Deep learning-based health status representation learning and clinical prediction have raised much research interest in recent years. Existing models have shown superior performance, but there are still several major issues that have not been fully taken into consideration. First, the historical variation pattern of the biomarker in diverse time scales plays a vital role in indicating the health status, but it has not been explicitly extracted by existing works. Second, key factors that strongly indicate the health risk are different among patients. It is still challenging to adaptively make use of the features for patients in diverse conditions. Third, using prediction models as the black box will limit the reliability in clinical practice. However, none of the existing works can provide satisfying interpretability and meanwhile achieve high prediction performance. In this work, we develop a general health status representation learning model, named AdaCare. It can capture the long and short-term variations of biomarkers as clinical features to depict the health status in multiple time scales. It also models the correlation between clinical features to enhance the ones which strongly indicate the health status and thus can maintain a state-of-the-art performance in terms of prediction accuracy while providing qualitative interpretability. We conduct a health risk prediction experiment on two real-world datasets. Experiment results indicate that AdaCare outperforms state-of-the-art approaches and provides effective interpretability, which is verifiable by clinical experts.
Deep convolutional neural networks for multi-scale time-series classification and application to disruption prediction in fusion devices R.M. Churchill Theory Department Princeton Plasma Physics Laboratory 100 Stellarator Road, Princeton, NJ 08540, USA email@example.com and the DIII-D team General Atomics P .O. Box 85608, San Diego, California 92186, USA Abstract The multi-scale, mutli-physics nature of fusion plasmas makes predicting plasma events challenging. Recent advances in deep convolutional neural network architectures (CNN) utilizing dilated convolutions enable accurate predictions on sequences which have long-range, multi-scale characteristics, such as the time-series generated by diagnostic instruments observing fusion plasmas. Here we apply this neural network architecture to the popular problem of disruption prediction in fusion tokamaks, utilizing raw data from a single diagnostic, the Electron Cyclotron Emission imaging (ECEi) diagnostic from the DIII-D tokamak. ECEi measures a fundamental plasma quantity (electron temperature) with high temporal resolution over the entire plasma discharge, making it sensitive to a number of potential pre-disruptions markers with different temporal and spatial scales. Promising, initial disruption prediction results are obtained training a deep CNN with large receptive field ( 30k), achieving an F 1-score of 91% on individual time-slices using only the ECEi data. 1 Introduction Plasma phenomena contain a wide range of temporal and spatial scales, often exhibiting multi-scale characteristics (see Figure 1).
There are many award-winning pre-trained Convolutional Neural Network (CNN), which have a common phenomenon of increasing depth in convolutional layers. However, I inspect on VGG network, which is one of the famous model submitted to ILSVRC-2014, to show that slight modification in the basic architecture can enhance the accuracy result of the image classification task. In this paper, We present two improve architectures of pre-trained VGG-16 and VGG-19 networks that apply transfer learning when trained on a different dataset. I report a series of experimental result on various modification of the primary VGG networks and achieved significant out-performance on image classification task by: (1) freezing the first two blocks of the convolutional layers to prevent over-fitting and (2) applying different combination of dilation rate in the last three blocks of convolutional layer to reduce image resolution for feature extraction. Both the proposed architecture achieves a competitive result on CIFAR-10 and CIFAR-100 dataset.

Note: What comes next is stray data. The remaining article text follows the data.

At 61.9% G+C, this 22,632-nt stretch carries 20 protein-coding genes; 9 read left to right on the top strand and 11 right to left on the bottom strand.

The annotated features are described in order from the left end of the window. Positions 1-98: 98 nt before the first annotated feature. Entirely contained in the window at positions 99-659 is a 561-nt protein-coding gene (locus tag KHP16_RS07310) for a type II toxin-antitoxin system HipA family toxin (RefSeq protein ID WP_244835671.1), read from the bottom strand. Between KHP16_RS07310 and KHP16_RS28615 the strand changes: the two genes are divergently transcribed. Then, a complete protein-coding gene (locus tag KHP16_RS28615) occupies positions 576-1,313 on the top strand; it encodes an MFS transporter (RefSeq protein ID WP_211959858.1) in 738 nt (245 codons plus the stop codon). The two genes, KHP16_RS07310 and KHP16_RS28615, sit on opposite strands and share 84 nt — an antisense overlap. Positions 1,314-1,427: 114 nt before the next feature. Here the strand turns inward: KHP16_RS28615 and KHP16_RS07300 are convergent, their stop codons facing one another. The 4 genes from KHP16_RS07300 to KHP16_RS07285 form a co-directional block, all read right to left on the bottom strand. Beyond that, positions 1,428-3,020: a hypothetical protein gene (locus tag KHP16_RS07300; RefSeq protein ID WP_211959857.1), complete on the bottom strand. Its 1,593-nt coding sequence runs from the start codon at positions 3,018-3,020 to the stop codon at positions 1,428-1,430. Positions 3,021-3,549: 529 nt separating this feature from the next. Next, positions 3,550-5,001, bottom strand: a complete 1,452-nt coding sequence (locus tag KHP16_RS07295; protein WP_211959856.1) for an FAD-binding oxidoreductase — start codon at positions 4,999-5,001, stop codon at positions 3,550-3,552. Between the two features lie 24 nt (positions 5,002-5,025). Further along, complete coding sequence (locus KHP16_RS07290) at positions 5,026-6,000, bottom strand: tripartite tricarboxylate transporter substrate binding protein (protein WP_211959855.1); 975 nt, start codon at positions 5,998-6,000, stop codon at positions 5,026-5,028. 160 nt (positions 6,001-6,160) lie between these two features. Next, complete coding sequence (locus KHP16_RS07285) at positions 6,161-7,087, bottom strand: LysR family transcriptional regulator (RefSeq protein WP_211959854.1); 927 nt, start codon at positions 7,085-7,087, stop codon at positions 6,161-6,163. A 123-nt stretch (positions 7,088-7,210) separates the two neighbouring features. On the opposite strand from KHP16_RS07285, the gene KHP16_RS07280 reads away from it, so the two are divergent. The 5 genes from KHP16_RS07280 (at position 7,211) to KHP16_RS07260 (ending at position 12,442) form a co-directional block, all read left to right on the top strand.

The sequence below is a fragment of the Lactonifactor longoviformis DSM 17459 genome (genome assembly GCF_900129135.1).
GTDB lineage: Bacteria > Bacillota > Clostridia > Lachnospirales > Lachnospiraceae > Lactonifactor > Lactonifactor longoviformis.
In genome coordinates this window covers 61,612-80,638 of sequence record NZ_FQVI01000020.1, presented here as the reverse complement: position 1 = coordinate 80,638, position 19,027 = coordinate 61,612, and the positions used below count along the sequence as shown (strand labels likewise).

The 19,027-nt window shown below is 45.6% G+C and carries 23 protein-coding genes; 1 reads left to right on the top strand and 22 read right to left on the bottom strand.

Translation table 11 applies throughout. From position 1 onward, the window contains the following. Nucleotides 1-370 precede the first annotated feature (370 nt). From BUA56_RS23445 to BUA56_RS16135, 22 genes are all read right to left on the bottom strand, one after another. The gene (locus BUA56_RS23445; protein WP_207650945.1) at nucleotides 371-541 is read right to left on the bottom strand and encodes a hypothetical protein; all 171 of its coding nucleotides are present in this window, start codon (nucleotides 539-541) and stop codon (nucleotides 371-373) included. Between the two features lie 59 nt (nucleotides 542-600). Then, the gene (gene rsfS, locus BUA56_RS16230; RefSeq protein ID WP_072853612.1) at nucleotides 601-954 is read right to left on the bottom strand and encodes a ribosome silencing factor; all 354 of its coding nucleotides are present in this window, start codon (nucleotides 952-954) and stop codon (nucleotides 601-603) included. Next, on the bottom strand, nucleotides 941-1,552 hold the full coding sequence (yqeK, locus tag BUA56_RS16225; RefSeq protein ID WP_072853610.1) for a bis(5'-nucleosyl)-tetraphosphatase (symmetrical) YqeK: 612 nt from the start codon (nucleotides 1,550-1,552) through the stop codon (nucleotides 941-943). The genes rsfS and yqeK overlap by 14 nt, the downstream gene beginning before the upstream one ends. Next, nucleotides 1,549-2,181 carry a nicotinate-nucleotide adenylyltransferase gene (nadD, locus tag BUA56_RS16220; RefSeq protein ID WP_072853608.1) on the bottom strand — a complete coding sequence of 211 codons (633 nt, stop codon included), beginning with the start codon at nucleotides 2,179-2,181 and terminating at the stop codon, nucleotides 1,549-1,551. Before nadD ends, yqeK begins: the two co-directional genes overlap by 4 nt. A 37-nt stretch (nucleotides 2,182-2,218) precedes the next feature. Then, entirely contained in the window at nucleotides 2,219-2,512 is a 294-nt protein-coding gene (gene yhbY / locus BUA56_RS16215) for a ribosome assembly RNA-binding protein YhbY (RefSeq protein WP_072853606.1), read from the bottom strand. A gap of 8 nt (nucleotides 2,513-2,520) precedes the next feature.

The common configuration is to have 9 pre-defined anchors, involving three different scales, and three different height-width ratios (usually 1:1, 2:1 and 1:2). As a region is proposed for each anchor box and at each point of the feature map, the output of this step is k (number of points in the feature map). Finally, the proposed regions are filtered out to only keep the best ones (highest object classification score for instance). In order to train the RPN, we need to determine a matching strategy between the predicted bounding-boxed and the ground-truth bounding boxes.
Expanding the receptive field to capture large-scale context is key to obtaining good performance in dense prediction tasks, such as human pose estimation. While many state-of-the-art fully-convolutional architectures enlarge the receptive field by reducing resolution using strided convolution or pooling layers, the most straightforward strategy is adopting large filters. This, however, is costly because of the quadratic increase in the number of parameters and multiply-add operations. In this work, we explore using learnable box filters to allow for convolution with arbitrarily large kernel size, while keeping the number of parameters per filter constant. In addition, we use precomputed summed-area tables to make the computational cost of convolution independent of the filter size. We adapt and incorporate the box filter as a differentiable module in a fully-convolutional neural network, and demonstrate its competitive performance on popular benchmarks for the task of human pose estimation.